Personality Psychology exam 1

  1. Personality
    you unique and stanble traits of being and is consistent throughout a beings lifetime.
  2. Psychoanalytic approach
    • unconscious thinking is responsible for differences in behavior
    • unconscious thinking
  3. Trait approach
    • Identify where a person might lie along a contiuum of various personality characteristics
    • dimension scales
  4. Humanistic approach
    • Focusing on the positve side of human nature and freewill.
    • positive side of human nature
  5. Behavioral/Social learning
    • consistent behavior as a result of conditioned or learned behavior
    • conditioned or learned behavior
  6. Cognitive
    • differences in the way people process information to explain behavior
    • thought process
  7. Other names for "tests"
    • assessment
    • test
    • measure
    • instrument
    • scale
  8. collectivist culture
    • type of culture in which people are more concerned about belonging in a larger group
    • family, tribe, or nation
    • favor cooperation more than competition
    • more seen in Asia, Central America, and South America
  9. Individualist culture
    • type of culture in which people are viewed as placing more emphasis on individual needs and accomplishments
    • more independant
    • seen most in the U.S. and most Northern European countries
    • competition is more than cooperation
  10. reliability
    a test is reliable if the data is consistent over time when the test is repeated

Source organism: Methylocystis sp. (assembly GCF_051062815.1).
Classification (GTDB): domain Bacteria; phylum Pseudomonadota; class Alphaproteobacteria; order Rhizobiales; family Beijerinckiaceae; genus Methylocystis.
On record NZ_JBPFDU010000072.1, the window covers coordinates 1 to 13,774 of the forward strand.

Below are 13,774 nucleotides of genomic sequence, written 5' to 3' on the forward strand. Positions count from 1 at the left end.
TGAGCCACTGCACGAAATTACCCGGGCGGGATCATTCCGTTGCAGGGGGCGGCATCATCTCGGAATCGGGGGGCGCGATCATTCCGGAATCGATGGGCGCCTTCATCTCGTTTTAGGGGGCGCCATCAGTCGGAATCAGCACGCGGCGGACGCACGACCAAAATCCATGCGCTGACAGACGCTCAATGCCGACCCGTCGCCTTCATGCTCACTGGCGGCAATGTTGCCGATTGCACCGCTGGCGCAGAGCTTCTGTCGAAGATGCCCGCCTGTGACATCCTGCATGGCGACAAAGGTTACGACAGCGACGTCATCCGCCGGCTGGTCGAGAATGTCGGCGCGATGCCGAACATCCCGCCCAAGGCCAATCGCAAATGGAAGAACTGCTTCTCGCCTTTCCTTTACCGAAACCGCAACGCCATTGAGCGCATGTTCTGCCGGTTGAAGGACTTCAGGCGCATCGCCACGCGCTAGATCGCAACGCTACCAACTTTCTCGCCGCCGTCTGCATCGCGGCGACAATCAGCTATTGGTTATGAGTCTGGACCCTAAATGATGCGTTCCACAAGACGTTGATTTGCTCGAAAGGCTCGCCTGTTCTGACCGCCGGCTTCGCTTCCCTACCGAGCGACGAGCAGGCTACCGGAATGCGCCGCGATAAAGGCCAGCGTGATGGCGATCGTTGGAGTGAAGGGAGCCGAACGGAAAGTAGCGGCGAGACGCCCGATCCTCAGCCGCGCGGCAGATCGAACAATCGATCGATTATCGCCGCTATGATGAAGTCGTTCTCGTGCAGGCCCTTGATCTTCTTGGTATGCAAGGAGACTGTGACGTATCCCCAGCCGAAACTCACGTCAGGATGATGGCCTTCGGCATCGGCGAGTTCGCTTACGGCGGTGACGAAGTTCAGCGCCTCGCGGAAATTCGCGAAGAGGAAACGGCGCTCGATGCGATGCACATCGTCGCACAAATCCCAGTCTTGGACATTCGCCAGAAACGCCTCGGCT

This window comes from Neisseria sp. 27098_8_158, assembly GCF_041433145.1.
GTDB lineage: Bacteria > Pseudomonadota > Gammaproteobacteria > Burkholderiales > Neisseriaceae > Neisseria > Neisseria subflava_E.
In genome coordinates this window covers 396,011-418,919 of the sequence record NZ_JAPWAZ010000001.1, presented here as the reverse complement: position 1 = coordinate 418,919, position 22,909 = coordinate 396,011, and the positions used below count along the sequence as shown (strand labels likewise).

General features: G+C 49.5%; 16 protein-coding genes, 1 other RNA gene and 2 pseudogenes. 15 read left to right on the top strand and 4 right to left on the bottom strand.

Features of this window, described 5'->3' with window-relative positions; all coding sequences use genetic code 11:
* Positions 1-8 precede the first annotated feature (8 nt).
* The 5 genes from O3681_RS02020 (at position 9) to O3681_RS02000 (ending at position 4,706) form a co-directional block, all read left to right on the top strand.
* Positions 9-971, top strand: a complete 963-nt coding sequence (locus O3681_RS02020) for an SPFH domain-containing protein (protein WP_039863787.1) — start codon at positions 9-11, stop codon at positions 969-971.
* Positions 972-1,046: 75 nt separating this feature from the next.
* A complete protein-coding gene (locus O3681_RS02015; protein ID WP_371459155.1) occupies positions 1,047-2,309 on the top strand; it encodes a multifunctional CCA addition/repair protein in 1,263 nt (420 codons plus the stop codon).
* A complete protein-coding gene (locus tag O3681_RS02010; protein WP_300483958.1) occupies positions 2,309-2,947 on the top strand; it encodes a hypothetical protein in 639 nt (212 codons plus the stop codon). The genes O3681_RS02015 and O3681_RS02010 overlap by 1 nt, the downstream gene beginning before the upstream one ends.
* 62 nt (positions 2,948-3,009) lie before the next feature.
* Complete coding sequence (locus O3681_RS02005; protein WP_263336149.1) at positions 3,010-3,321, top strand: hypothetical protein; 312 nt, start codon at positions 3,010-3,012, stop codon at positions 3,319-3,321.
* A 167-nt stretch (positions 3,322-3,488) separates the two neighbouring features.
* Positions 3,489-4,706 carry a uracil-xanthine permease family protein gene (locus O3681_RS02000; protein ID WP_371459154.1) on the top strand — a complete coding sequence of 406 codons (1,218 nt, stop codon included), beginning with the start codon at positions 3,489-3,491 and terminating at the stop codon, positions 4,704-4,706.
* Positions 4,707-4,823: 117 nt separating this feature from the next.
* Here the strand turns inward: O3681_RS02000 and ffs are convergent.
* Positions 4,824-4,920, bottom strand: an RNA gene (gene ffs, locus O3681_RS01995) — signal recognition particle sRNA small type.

11. Tests of responsibility
    • Test-retest
    • split-test
  12. Test-retest
    when someone is administered the same test over time
  13. Split-test
    Taking parts of a test and comparing those parts to one another
  14. Validity
    Is the test supposed to test what it is supposed to test?
  15. Tests of validity
    • content validity
    • construct validity
    • predictive validity
  16. content validity
    does the content make sense according to the topic?
  17. construct validity
    does it correlate with what it should or shouldn't correlate with
  18. predictive validity
    does it predict a difference in behavior?
  19. Self-report tests
    • conscious influences
    • often simple tests that ask closed answer questions
    • Example: MNPI, 16 PF questionnaire, NEO personality inventory
  20. Projective Test
    • unconscious influences
    • tests that ask for open-ended answers
    • Example: Rorschach test and Thematic apperception test (TAT)
    • less reliable and valid
    • used and sworn effective by psychoanalysts
    • proveds valuable insight and helps build relationship between therapist and patient
  21. MNPI
    • Minnesota Multiphasic Personality Inventory
    • designed to test psychological disorders
    • test for depression, hysteria, paranoia, and schizophrenia
    • Will not diagnose a disease
  22. NEO Personality Inventory
    • 240 question assessment that tests five major personality traits
    • Neuroticism, Extraversion, Openness, Agreeableness, Conscientiousness
  23. 16 PF questionnare
    • Assessment that tests 16 normal adult personality dimensions
    • often used for job applications
  24. The Rorschach Test
    • Ink blots
    • used to examine a persons personality characteristics and emotional functioning
  25. Thematic Apperception test
    • TAT
    • subject looks at a picture and tells a story about the test
    • used to examine a subjects unconscious
  26. The "Big 5" personality trait
    • Neuroticism
    • Extraversion
    • Openness
    • Agreeableness
    • Conscientiousness
  27. Theory
    A general statement about the relationship between constructs or events.
  28. Hypothesis
    • Formal prediction about the relationship between two or more variables that is logically derived from the theory
    • derived from a theory
  29. correlational research
    • When: used to investigate relationships between variables